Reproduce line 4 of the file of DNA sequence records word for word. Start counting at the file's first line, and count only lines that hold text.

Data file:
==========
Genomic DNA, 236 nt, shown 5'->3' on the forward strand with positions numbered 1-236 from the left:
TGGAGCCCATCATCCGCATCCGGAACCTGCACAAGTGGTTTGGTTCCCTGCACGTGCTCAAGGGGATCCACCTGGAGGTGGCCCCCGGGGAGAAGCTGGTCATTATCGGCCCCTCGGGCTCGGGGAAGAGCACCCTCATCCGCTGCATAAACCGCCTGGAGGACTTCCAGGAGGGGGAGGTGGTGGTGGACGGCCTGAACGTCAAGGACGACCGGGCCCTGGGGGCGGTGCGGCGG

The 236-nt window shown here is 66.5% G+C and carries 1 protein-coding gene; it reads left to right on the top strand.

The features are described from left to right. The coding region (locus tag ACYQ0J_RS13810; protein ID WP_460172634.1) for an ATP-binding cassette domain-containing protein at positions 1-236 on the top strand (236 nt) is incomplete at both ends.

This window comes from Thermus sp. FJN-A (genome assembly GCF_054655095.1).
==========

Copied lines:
The features are described from left to right. The coding region (locus tag ACYQ0J_RS13810; protein ID WP_460172634.1) for an ATP-binding cassette domain-containing protein at positions 1-236 on the top strand (236 nt) is incomplete at both ends.